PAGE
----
My prediction is on mark – no book was retrieved from a filthy closet. I tell Max to meet me after eating his lunch.
He “forgot” and whines, “But you didn’t come find me.”
“You’re 13,” I exclaim. You don’t need me to hold your hand. And you don’t need your mommy to be responsible for your book. You’re staying with me for the whole afternoon, Jack, and I’m going to make you work.”
“That’s child labor,” he groans.
“Wow, you were listening to Mrs. Kelley!” I reply. “Nice job remembering what she taught you! Maybe you could write a report about your experience here today and see if she will give you credit since you skipped the project for her class.”
“How do you know about that?” he squeaks.
“We teachers talk,” I say.
I proceed to give the boy a million jobs to help me get ready for end of the year checkout. About half an hour before the end of the day, he sits at my front table. He takes an old coloring book off my shelf.
“Can I just color now?” he asks.
“Sure,” I answer. “I’ve got just what you need.” I walk to the cupboard and pull out a box of jumbo primary crayons that the secretary had given me by mistake. I hand them to Jack, who slaps his forehead and rolls his eyes.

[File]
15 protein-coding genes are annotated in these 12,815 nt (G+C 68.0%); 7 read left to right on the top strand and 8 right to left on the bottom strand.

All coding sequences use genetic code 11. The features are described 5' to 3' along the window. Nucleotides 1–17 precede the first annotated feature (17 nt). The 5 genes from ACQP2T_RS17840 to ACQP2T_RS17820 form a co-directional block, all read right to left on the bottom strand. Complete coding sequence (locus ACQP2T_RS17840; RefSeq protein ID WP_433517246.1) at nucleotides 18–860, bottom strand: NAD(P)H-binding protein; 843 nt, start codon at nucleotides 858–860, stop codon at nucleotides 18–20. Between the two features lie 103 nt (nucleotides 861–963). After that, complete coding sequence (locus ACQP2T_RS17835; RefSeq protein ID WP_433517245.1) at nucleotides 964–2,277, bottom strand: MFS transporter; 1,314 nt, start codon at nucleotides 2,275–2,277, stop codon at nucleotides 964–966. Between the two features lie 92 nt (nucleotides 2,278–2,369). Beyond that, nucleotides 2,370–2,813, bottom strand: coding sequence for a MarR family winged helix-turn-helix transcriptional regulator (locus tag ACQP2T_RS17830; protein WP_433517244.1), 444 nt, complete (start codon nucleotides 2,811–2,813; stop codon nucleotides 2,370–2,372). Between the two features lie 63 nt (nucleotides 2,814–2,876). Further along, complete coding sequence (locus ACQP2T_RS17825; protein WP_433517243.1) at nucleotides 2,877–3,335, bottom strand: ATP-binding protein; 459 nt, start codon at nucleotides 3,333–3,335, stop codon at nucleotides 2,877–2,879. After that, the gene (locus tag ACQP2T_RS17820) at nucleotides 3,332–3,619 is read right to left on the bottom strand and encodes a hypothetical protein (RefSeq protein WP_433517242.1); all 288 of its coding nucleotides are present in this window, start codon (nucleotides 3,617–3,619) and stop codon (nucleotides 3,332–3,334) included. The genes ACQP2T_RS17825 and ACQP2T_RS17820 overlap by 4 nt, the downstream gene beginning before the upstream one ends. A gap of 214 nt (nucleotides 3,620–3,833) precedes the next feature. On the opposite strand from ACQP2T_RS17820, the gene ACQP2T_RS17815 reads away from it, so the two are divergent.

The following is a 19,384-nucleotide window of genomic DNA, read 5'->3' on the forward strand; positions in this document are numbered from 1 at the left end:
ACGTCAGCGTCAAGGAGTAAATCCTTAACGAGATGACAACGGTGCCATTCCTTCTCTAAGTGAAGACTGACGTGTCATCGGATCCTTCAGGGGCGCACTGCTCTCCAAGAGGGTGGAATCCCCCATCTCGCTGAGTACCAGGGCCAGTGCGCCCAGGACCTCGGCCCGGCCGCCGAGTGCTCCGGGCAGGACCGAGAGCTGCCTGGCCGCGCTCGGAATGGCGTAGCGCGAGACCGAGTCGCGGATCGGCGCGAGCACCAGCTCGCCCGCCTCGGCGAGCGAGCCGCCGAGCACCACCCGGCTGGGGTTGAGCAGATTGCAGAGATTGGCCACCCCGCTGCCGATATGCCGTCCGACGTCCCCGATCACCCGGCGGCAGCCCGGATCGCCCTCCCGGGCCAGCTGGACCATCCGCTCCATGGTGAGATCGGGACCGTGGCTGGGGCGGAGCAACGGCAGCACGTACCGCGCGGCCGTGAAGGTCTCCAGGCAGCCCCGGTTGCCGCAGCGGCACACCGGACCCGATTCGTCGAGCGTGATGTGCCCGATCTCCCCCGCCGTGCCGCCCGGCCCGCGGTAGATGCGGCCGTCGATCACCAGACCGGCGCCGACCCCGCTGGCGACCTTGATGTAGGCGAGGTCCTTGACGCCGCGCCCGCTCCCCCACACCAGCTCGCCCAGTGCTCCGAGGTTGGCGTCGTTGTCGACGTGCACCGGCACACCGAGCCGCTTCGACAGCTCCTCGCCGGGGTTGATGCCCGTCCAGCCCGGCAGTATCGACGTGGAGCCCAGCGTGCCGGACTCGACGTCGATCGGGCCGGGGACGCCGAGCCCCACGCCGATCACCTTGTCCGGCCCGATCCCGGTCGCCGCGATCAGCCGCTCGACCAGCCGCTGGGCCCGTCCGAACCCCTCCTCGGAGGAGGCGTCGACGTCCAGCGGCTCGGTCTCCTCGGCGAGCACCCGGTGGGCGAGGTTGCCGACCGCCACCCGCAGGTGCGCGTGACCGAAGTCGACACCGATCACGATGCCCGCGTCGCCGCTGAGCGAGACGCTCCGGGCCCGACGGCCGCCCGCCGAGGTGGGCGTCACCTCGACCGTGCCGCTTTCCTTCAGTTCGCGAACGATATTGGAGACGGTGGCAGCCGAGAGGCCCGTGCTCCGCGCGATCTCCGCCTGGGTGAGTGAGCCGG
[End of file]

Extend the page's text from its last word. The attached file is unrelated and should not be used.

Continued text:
As the day nears an end, I hear his squeaky voice.
Raise. Your. Hand.
Another sigh. “Yes? What do you want, Jack?”
“Do you have a pen?”
“Yes,” I reply, now rolling MY eyes. “On my desk, in the pencil holder, where they’ve been all year…”
“Okay,” he says, oblivious to my sarcasm. He pulls out a blue pen and writes upon his wrist, “BRING BOOK TOMORROW.”
Jack and the Library Book, part II:
Jack arrives (late again), and the first thing I say to him is, “Where’s your book!”
“Oh no!” the boy gasps, clutching his head with both hands. “I…I…I…,” he stutters.
“Yes?” I ask.
“I had it in bed with me! It was in my bed! I didn’t want to forget it in the morning!”
The logic of seventh graders never ceases to amaze me. I guess he never thought to put the book in his backpack before bedtime so he’d come prepared the next day.
“It’s in my bed,” he repeats.
“That might be a little easier for your mom to find. Give her a call.”
Jack stands staring blankly at me, his hands finally releasing his head. Finally, he shakes his head.
“She’s going to be really mad at me,” he groans.
Jack and the Library Book (conclusion…I hope):
Jack is on time this morning! I see his missing library book in his hand as he walks through the door.
“Hooray!” I yell. “The book is here at last!” I give Jack a hug which thoroughly embarrasses him.
“Can I turn it in to the library now?” he asks, still blushing.
“Sure,” I reply. “Why not turn in your elective schedule paper while you’re there?”
The boy freezes in his tracks, his mouth opened wide.
“I forgot to bring it. I left it at home.”
Thank goodness it is time for summer vacation.
Last day of school.
Exhausted, I give in. “What do you want, Jack?”
“I was your favorite student this year…right, Mr. Ramsey?”
I grin. “Sure, Jack. My favorite. I’ll probably write a story about you.”
Copyright, Tim Ramsey, 2018.